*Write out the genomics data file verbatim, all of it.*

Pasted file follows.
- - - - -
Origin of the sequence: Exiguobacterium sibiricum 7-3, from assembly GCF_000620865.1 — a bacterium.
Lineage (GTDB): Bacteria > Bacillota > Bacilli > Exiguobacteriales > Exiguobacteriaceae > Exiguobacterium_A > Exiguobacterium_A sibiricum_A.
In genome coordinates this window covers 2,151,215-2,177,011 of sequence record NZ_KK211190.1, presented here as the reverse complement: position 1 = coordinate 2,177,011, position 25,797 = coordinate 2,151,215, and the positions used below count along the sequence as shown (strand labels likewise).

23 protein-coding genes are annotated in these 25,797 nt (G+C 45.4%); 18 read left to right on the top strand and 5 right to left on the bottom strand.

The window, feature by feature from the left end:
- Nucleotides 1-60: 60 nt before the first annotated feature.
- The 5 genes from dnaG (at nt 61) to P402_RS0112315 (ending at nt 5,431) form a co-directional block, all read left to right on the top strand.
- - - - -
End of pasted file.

Origin of the sequence: Exiguobacterium sibiricum 7-3, from assembly GCF_000620865.1 — a bacterium.
Lineage (GTDB): Bacteria > Bacillota > Bacilli > Exiguobacteriales > Exiguobacteriaceae > Exiguobacterium_A > Exiguobacterium_A sibiricum_A.
In genome coordinates this window covers 2,151,215-2,177,011 of sequence record NZ_KK211190.1, presented here as the reverse complement: position 1 = coordinate 2,177,011, position 25,797 = coordinate 2,151,215, and the positions used below count along the sequence as shown (strand labels likewise).

23 protein-coding genes are annotated in these 25,797 nt (G+C 45.4%); 18 read left to right on the top strand and 5 right to left on the bottom strand.

The window, feature by feature from the left end:
- Nucleotides 1-60: 60 nt before the first annotated feature.
- The 5 genes from dnaG (at nt 61) to P402_RS0112315 (ending at nt 5,431) form a co-directional block, all read left to right on the top strand.